Philosophical quotes from the beginning of Photography ... (1839 - 1900)

Discussion in 'Ethics and Philosophy' started by TheToadMen, Aug 31, 2013.

  1. TheToadMen

    TheToadMen Subscriber

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    Every now and then there is a discussion about "art and photography" on one of the APUG forums. Sometimes interesting, sometimes only dogmatic opinions without an open eye or ear for anything outside ones "thinking window".
    I never want to take part in such a discussion since there will never be a winner. I would rather sit down, having a nice coffee together, and really talk about what's on your mind or heart ...

    I was thinking of these never ending discussions (fights?), that seem to be almost 175 years old, when reading this book:
    "A new art: photography in the 19th century - the photo collection of the Rijksmuseum, Amsterdam" (Netherlands), Vol. I, published in 1996. A beautiful book with very nice prints of photographs from 1839 - 1900.

    Een-nieuwe-kunst-fotografie-19de-eeuw-rijksmuseum.jpg (ISBN: 90-5349-193-7, Dutch title: "Een nieuwe kunst: fotografie in de 19de eeuw")

    There were two nice quotes I would like to share with a smile:

    The first quote was published in 1839 in an art magazine in The Netherlands, called: "Algemeene Konst- en Letterbode", discussing this new phenomenon - photography:
    "The new art of generating Drawings by Sunlight (Photography)" (taken from the preface of the book)

    For this second quote, I copied also a small part of the text as an introduction (bare with me):
    "During the second half of of the nineteenth century it was not uncommon for Dutch artists to work after photographs. However, this practice was not usually spoken of in private, let alone discussed openly in print,for photography was all too often seen as "unartistic". This is clear from the results of a survey carried out in 1900 among a group of artists. The response was limited, and there was only one artist who had anything positive to say about the artisticity of the photographic of the photographic technique. That man was Philippe Zilcken (1857-1930) of The Hague: painter etcher, and writer on art.
    "For me photography is most certainly an art, for the qualities which raise a work to the level of art, i.e., personal opinion, choice, taste, emotion together with knowledge - are all indispensible (= indispensable??) in the creation of a beautiful photograph. The camera is a machine, but the passion and sensitivity of the photographer are capable of influencing the mechanical process. In this way a seemingly impersonal technique can contribute to the creation of a true work of art." (taken from page 256-257)

    This statement from Zilcken reminds me of my personal motto, taken from a quote of Ansel Adams:
    " ... avoiding the common illusion, that creativity depends on equipment alone ... " (from Adams book: The Camera).

    I'm not trying to start a new old discussion here (please don't), but if you know an other striking or interesting remark from the old days (before 1930's) you're welcome to share it here. And if you would like a nice coffee with it, give me a call ;-)

    Bert from Holland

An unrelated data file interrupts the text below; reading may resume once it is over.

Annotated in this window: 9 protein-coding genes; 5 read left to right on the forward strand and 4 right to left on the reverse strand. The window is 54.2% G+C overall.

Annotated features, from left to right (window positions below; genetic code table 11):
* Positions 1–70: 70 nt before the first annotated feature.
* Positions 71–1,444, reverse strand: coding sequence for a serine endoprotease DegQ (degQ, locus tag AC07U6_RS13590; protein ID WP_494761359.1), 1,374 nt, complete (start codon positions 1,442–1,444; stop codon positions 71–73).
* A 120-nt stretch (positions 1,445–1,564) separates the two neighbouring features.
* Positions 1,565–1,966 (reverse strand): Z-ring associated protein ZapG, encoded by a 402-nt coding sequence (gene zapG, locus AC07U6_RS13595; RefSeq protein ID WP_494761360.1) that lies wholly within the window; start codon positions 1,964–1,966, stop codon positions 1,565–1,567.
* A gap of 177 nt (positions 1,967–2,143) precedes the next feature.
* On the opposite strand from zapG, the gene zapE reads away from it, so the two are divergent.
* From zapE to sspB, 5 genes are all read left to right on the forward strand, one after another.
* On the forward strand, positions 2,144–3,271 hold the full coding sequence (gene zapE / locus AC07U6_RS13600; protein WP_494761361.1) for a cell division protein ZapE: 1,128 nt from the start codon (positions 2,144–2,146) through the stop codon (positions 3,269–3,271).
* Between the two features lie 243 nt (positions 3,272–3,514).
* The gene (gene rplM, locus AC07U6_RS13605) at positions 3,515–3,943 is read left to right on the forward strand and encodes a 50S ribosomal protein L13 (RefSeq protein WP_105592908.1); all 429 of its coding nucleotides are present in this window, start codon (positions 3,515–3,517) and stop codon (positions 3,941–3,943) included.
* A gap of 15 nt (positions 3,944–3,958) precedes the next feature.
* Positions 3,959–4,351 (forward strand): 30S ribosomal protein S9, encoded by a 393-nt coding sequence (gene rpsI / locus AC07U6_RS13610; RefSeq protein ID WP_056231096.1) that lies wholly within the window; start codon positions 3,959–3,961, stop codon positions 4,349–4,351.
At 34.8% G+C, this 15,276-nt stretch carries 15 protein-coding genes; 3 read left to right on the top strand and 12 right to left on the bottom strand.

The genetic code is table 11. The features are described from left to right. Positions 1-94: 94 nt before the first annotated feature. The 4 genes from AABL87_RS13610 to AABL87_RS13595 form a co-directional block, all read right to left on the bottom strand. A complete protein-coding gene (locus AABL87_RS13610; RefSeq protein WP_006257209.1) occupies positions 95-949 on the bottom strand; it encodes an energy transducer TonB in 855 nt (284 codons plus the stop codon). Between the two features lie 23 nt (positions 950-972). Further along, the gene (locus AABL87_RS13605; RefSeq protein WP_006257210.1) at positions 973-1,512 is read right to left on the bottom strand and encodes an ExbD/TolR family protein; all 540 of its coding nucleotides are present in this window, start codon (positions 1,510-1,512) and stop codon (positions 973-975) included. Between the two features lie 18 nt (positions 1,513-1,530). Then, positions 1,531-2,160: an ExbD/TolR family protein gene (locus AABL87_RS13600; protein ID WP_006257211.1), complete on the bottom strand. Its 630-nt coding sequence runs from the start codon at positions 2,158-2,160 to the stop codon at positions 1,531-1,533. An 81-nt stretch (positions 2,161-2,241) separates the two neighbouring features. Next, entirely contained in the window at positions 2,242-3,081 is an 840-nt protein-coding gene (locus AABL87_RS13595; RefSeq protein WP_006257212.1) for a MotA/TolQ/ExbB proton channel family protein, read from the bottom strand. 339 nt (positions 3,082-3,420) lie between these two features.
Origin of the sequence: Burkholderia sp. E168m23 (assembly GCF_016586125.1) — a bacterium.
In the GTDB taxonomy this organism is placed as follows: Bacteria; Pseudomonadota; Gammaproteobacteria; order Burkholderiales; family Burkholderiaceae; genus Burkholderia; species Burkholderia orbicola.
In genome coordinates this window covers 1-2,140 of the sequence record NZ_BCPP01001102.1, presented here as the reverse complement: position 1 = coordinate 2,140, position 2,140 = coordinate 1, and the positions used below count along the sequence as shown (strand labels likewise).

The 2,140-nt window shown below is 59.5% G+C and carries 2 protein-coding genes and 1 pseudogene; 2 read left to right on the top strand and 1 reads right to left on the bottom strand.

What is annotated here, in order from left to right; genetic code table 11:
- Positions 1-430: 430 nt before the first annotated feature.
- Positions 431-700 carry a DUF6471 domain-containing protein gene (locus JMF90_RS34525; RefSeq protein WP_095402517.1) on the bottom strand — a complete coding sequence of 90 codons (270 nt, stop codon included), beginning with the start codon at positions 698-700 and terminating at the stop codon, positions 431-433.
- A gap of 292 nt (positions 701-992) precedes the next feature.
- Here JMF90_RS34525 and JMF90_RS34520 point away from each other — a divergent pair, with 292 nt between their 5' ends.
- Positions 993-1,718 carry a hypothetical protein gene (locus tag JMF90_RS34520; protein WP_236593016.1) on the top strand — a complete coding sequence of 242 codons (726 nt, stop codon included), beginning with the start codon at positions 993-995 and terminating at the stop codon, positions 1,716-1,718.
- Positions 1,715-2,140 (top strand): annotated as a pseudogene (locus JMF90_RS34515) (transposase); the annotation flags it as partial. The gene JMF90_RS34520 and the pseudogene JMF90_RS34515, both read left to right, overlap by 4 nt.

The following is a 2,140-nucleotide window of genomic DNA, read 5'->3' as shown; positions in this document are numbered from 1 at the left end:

http://thetoadmen.blogspot.nl

    BTW:
    I was reading this book while listening (among others) to: "Agnus Dei" (Dunedin Consort), "Fifth of Firth" (Genesis), "Bombay Calling" (It's A Beautiful Day), "A Brother's Prayer" (The Holmes Brothers), "Koyaanisqatsi" (Philip Glass) and "Erbarme Dich" (from the St. Matthew Passion (Bach), Dunedin Consort).
    All very different, but all art (to me).
     
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  2. cliveh

    cliveh Subscriber

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    Well I think that Jan van Eyck employed some form of photography in his technique, but am not able to prove it.
     
  3. TheToadMen

    TheToadMen Subscriber

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    Found an other nice quote:

    "Earth" without "art" is just "Eh"! (Anonymous graffiti posted on Facebook)
     
  4. TheToadMen

    TheToadMen Subscriber

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    He must have, looking at his paintings ...
    Maybe a camera obscura at work, like making slides - instead of negatives - with oil paint?
     
  5. Jim Jones

    Jim Jones Subscriber

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    "In my judgment, the camera is not adapted to explorations in the field, and a good artist, who can sketch readily and accurately, is much to be preferred." Captain J. H. Simpson in his report on an 1859 exploration in Utah accompanied by two photographers. Ha! Just 14 years later Timothy O'Sullivan produced the magnificent Ancient Ruins in the Canyon de Chelly, New Mexico, 1873 that prompted Ansel Adams to attempt a similar shot.
     
  6. johnielvis

    johnielvis Member

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    reminds me of:

    "Inventions reached their limit long ago, and I see no hope for further development." -- Julius Frontinus, 1st century A.D.
     
  7. sepiareverb

    sepiareverb Subscriber

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  8. ntenny

    ntenny Member

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    I don't have specific quotes, but it seems to me that pictorialism was born largely as a reaction against just the perception you're describing on the part of (many) painters---out of the desire to demonstrate that photography could "pass" as capital-A Art on the same terms as painting.

    -NT
     
  9. perkeleellinen

    perkeleellinen Member

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    Years ago I used to send photos to friends and on the back of the print I'd suggest listening material. A friend went one better and would send his prints with a cassette to play.